Mounier F., G. N. Kiladis and S. Janicot (April 2007): Analysis of the Dominant Mode of Convectively Coupled Kelvin Waves in the West African Monsoon. J. Climate, 20 (8), 1487-1503. doi:10.1175/JCLI4059.1Full text not available from this repository.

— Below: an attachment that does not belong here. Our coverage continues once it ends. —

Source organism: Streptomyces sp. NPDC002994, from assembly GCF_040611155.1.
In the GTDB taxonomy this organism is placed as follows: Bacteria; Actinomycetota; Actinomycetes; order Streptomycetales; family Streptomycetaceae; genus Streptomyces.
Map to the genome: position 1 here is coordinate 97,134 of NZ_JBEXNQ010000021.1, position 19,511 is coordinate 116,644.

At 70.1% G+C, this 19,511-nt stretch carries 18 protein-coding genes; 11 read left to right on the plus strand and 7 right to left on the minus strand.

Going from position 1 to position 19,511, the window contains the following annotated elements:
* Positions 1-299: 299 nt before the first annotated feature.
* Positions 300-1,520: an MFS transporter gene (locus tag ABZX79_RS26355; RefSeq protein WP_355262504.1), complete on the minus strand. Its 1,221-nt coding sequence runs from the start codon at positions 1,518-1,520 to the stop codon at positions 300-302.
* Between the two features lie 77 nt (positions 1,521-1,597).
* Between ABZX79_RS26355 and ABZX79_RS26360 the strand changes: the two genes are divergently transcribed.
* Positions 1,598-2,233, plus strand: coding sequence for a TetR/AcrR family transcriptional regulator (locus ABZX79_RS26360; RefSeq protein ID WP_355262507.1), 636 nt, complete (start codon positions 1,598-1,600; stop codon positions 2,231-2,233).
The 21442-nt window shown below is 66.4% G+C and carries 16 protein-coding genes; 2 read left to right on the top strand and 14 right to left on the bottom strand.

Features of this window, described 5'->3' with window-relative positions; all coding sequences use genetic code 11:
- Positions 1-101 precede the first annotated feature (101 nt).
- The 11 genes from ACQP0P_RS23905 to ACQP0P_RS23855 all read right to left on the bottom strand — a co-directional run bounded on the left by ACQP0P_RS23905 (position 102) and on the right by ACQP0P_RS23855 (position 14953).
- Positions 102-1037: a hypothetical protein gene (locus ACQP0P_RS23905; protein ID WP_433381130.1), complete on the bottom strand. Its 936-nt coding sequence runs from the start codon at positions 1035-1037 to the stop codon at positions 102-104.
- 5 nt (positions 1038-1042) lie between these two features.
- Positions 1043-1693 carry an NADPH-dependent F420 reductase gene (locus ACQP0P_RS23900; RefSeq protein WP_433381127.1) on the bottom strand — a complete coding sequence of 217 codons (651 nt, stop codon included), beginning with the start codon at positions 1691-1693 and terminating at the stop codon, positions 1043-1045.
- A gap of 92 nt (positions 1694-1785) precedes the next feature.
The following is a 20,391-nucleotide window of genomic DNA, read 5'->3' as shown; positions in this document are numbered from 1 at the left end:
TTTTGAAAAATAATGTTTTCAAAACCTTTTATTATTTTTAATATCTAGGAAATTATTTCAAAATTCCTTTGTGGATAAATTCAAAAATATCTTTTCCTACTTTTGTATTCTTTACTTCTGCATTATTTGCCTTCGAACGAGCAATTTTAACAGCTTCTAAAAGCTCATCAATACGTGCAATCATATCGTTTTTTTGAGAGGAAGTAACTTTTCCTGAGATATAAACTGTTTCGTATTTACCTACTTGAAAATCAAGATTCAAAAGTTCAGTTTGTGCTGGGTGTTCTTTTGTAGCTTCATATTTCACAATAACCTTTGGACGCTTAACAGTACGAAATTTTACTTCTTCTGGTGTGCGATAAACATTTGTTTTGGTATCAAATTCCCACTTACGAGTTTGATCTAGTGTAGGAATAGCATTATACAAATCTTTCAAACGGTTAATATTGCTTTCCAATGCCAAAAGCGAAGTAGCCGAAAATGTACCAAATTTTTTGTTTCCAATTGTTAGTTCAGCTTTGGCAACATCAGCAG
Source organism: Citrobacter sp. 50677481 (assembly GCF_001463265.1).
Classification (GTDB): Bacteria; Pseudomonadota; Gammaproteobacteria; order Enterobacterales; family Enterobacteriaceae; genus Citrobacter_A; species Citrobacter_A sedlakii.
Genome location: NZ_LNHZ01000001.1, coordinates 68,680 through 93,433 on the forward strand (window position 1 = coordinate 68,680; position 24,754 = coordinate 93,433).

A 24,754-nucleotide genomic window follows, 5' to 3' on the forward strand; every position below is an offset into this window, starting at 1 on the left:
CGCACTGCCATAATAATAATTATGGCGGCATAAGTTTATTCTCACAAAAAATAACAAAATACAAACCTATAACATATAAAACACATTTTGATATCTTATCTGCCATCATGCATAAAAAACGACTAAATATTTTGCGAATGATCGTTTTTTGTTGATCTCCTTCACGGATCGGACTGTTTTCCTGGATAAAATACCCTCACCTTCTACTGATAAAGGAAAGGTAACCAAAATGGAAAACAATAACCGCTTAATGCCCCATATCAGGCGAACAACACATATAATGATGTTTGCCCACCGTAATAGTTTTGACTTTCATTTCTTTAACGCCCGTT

The dominant mode of convectively coupled Kelvin waves has been detected over the Atlantic and Africa during northern summer by performing composite analyses on observational fields based on an EOF reconstructed convection index over West Africa. Propagating eastward, many waves originate from the Pacific sector, interact with deep convection of the marine ITCZ over the Atlantic and the continental ITCZ over West and central Africa, and then weaken over East Africa and the Indian Ocean. It has been shown that they are able to modulate the life cycle and track of individual westward-propagating convective systems. Their mean kinematic characteristics comprise a wavelength of 8000 km, and a phase speed of 15 m s−1, leading to a period centered on 6 to 7 days. The African Kelvin wave activity displays large seasonal variability, being highest outside of northern summer when the ITCZ is close to the equator, facilitating the interactions between convection and these equatorially trapped waves. The convective and dynamical patterns identified over the Atlantic and Africa show some resemblance to the theoretical equatorially trapped Kelvin wave solution on an equatorial β plane. Most of the flow is in the zonal direction as predicted by theory, and there is a tendency for the dynamical fields to be symmetric about the equator, even though the ITCZ is concentrated well north of the equator at the full development of the African monsoon. In the upper troposphere and the stratosphere, the temperature contours slope sharply eastward with height, as expected from an eastward-moving heat source that forces a dry Kelvin wave response. It is finally shown that the mean impact of African Kelvin waves on rainfall and convection is of the same level as African easterly waves.
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